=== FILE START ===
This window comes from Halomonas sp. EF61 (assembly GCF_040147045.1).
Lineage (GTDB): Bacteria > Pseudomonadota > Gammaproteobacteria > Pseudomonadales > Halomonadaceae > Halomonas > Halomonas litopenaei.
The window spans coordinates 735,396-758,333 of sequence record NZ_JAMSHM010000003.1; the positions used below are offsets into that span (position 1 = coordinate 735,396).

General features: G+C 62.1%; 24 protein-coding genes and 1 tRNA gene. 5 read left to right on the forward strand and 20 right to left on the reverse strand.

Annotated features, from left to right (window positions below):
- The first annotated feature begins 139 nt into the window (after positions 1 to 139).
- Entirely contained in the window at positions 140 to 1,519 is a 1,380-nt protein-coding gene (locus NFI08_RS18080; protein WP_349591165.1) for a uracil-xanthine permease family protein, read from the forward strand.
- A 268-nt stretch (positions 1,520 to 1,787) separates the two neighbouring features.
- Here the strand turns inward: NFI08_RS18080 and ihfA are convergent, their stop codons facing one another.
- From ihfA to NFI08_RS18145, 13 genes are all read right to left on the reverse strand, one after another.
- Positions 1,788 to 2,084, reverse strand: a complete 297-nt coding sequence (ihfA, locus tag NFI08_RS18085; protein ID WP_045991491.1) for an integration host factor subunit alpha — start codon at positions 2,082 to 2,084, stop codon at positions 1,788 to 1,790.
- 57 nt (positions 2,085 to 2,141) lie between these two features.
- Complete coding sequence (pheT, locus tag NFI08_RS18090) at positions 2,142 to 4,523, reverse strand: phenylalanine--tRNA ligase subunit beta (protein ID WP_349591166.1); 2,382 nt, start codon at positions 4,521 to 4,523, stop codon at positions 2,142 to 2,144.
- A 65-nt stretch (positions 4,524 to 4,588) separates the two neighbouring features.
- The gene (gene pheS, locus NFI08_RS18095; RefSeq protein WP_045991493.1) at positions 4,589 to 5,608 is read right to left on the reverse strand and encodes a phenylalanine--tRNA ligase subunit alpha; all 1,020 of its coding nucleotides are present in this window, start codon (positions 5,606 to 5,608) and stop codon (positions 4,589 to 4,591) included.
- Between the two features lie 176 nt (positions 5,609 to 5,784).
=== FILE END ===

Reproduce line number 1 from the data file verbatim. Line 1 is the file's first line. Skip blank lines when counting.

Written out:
This window comes from Halomonas sp. EF61 (assembly GCF_040147045.1).